One conversation we’ve been having a lot these last few weeks is this: when the pandemic has shown much of what controls our lives to be not immutable, but simply a construct like any other, we turn towards imagining more just future worlds. But who gets to do the imagining? Who gets to define what better looks like? This tweet by Devon Powers jumped out at us, as did the concepts she explores in further depth in this Medium essay. We were motivated to reach out to her, and we’re going to have a conversation between her and Chris in the next Buckslip, which we promise won’t take a month.
Something stuck with me also in this Tania Adam essay on the pandemic making its way to Africa, which explores the thoughts of Achille Mbembe, and how the character of Okonkwo reacted to the arrival of the colonizer in Chinua Achebe’s Things Fall Apart:
Mbembe asks how to create community at a time of such calamity, when we’re not even able to bid farewell to those who pass away. I’m bold enough to seek dialogue with him, and to venture that perhaps only specific communities can be created: a community of survival and solace, but especially for political strengthening and accountability.
Okonkwo, the Igbo warrior from the village of Umuofia, had to re-imagine his world, and he did it on his own terms, unsuccessfully, because Okonkwo was only interested in preserving his power above all else, while his world fell apart. Today we’ll have to re-imagine the world from the bottom up, reinvent the collective and, most importantly, take on the tools that will make it all possible.
That’s the work that’s happening in the streets right now, and as difficult as it is to wade through the noise of it, it’s the same work that’s happening in our shared docs and in our Twitter streams. It’s hard work. All of it. It’s not comfortable. I don’t know how best we can use this little Buckslip platform to help, but I do ask all of you to let us know, if you have any ideas, or people or initiatives we can lend it to.
Oh, and keep donating to those bail funds, yeah?
A gloriously scathing academic critique of the “Earth is healing, we are the virus” outlook on COVID from a couple of Cambridge geographers. It’s too easy and dangerous, they argue, to presume that nature will simply just fix our mistakes:
When we talk about nature healing or resurging, what is it we really mean? A story of return – but to what? Restoration unavoidably requires particular reference to ecologies of the past. Yet, the abilities of particular ecologies to persist is a political and ethical matter, dependent on the ways we identify, respond to, and cultivate specific ecological milieus.
Oh, look! A humpback whale has swum all the way up the St. Lawrence River, delighting the citizens of Montreal!
In the sprawling essay “History Will Judge the Complicit”, Anne Applebaum is clearly writing for a very specific audience of influential members of the Republican party she knows will be reading it (at least one of whom seemed motivated to speak out against the president in the days following its publication). Some of them, she calls out by name. But even if you’re not a fascism-enabling senator (a very small percentage of our readership, we believe), this is a compelling history of 20th-century complicity at the scale of both the human and the systemic, as she works towards the core of the question: what turns some people into collaborators, while others, when the moment presents itself, find inner strength and speak out? For anybody in doubt, she states it directly:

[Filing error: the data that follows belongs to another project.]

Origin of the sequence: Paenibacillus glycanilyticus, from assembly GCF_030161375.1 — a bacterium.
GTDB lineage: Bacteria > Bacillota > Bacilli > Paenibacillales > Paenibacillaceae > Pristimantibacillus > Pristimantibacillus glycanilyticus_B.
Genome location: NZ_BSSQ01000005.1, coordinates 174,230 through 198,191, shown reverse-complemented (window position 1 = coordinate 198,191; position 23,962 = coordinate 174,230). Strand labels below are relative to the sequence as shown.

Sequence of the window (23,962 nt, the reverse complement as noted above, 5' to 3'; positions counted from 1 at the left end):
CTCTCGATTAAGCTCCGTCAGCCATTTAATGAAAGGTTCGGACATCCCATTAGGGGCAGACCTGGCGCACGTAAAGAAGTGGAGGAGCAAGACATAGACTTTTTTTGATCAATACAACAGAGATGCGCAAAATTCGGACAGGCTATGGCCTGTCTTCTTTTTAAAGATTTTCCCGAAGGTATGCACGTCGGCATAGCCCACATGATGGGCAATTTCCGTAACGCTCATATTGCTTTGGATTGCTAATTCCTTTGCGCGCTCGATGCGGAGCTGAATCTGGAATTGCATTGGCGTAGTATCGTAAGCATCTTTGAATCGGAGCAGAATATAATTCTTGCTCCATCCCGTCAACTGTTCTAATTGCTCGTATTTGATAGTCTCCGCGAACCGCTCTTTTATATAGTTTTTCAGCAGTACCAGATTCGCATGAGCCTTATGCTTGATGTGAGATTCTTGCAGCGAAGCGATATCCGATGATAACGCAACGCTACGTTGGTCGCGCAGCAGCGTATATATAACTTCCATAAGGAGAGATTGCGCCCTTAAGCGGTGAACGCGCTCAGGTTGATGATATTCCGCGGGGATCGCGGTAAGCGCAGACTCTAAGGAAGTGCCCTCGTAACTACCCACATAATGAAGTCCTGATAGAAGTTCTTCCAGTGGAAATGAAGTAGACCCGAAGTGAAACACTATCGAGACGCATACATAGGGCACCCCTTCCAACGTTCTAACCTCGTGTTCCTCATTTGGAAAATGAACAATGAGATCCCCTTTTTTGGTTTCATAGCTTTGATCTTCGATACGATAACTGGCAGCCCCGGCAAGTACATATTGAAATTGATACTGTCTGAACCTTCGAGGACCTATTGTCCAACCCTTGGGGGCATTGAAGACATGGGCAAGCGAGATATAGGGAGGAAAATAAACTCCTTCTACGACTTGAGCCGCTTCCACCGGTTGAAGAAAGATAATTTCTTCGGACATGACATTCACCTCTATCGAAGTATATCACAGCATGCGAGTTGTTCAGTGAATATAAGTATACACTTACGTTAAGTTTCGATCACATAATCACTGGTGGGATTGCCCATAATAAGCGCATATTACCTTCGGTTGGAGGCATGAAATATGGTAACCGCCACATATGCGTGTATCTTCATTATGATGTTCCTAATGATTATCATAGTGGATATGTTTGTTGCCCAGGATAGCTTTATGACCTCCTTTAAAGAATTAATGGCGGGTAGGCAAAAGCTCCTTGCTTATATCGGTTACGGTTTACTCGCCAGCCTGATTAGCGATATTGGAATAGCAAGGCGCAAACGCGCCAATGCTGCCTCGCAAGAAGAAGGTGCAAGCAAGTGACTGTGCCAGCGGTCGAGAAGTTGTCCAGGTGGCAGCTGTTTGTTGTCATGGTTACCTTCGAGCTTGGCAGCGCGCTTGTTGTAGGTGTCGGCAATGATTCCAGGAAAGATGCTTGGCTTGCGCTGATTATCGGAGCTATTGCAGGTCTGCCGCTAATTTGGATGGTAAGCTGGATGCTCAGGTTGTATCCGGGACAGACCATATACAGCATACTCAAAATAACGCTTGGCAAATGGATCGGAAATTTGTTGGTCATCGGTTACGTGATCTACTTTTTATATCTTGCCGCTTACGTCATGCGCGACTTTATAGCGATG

The point is not to compare Trump to Hitler or Stalin; the point is to compare the experiences of high-ranking members of the American Republican Party, especially those who work most closely with the White House, to the experiences of Frenchmen in 1940, or of East Germans in 1945, or of Czesław Miłosz in 1947. These are experiences of people who are forced to accept an alien ideology or a set of values that are in sharp conflict with their own.
In an excellent piece of slow reporting in the Times, Jack Nicas follows 17 people — the owner and (former) staff of an Oakland bar, from the bartender to the cleaner — over twelve weeks of lockdown. There’s so much going on in this piece, mostly due to the simple fact that everybody’s individual struggle through these last few months has been complex and tough and has involved interacting with far too many broken systems to count, all of them not set up for chaos.
You know what’s proven itself a pretty amazing tool for organization and radicalization not just in these past few weeks, but these past few years? We hate to say it, and we hate to use the damn thing when there are so many more elegant options, but honestly it’s true: Google Docs is the best and most effective tool of the collaborative internet, “the social media of the resistance”, as Tanya Basu puts it in MIT Tech Review. In its infinite pool of thrown-together, evolving collations, reading lists, lists of bail funds, or spreadsheets of terrible men in earlier times, it’s almost as though it’s stepped into the role of the collaborative, editable internet that Tim Berners-Lee first imagined. It’s not objectively a good piece of software, but it works, right?
Meanwhile, over in the Wikipedia corner of the utopian ideal of the collaborative internet, George Floyd’s murder is provoking some pretty big questions about the value of a “neutral point of view”, as Stephen Harrison explores for Slate.